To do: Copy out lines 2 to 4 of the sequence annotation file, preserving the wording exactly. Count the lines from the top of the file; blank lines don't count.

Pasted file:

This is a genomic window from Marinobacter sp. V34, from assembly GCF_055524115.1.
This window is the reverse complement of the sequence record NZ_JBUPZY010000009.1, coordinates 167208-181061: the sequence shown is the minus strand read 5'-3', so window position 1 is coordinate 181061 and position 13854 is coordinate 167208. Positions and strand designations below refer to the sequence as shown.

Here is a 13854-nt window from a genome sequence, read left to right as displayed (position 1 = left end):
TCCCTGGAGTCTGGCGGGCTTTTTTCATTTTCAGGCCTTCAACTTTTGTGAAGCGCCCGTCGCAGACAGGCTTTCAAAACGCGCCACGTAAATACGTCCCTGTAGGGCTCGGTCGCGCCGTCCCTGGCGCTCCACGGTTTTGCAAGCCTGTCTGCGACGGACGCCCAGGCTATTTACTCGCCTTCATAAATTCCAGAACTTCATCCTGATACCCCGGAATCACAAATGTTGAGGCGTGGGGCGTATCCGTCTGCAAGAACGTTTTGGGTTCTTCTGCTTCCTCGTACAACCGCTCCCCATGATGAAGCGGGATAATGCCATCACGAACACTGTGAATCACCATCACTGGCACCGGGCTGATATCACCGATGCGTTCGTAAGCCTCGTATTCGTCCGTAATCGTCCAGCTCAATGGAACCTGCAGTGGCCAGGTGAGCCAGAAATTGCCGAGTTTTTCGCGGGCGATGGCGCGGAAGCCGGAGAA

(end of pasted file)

This window is the reverse complement of the sequence record NZ_JBUPZY010000009.1, coordinates 167208-181061: the sequence shown is the minus strand read 5'-3', so window position 1 is coordinate 181061 and position 13854 is coordinate 167208. Positions and strand designations below refer to the sequence as shown.

Here is a 13854-nt window from a genome sequence, read left to right as displayed (position 1 = left end):
TCCCTGGAGTCTGGCGGGCTTTTTTCATTTTCAGGCCTTCAACTTTTGTGAAGCGCCCGTCGCAGACAGGCTTTCAAAACGCGCCACGTAAATACGTCCCTGTAGGGCTCGGTCGCGCCGTCCCTGGCGCTCCACGGTTTTGCAAGCCTGTCTGCGACGGACGCCCAGGCTATTTACTCGCCTTCATAAATTCCAGAACTTCATCCTGATACCCCGGAATCACAAATGTTGAGGCGTGGGGCGTATCCGTCTGCAAGAACGTTTTGGGTTCTTCTGCTTCCTCGTACAACCGCTCCCCATGATGAAGCGGGATAATGCCATCACGAACACTGTGAATCACCATCACTGGCACCGGGCTGATATCACCGATGCGTTCGTAAGCCTCGTATTCGTCCGTAATCGTCCAGCTCAATGGAACCTGCAGTGGCCAGGTGAGCCAGAAATTGCCGAGTTTTTCGCGGGCGATGGCGCGGAAGCCGGAGAA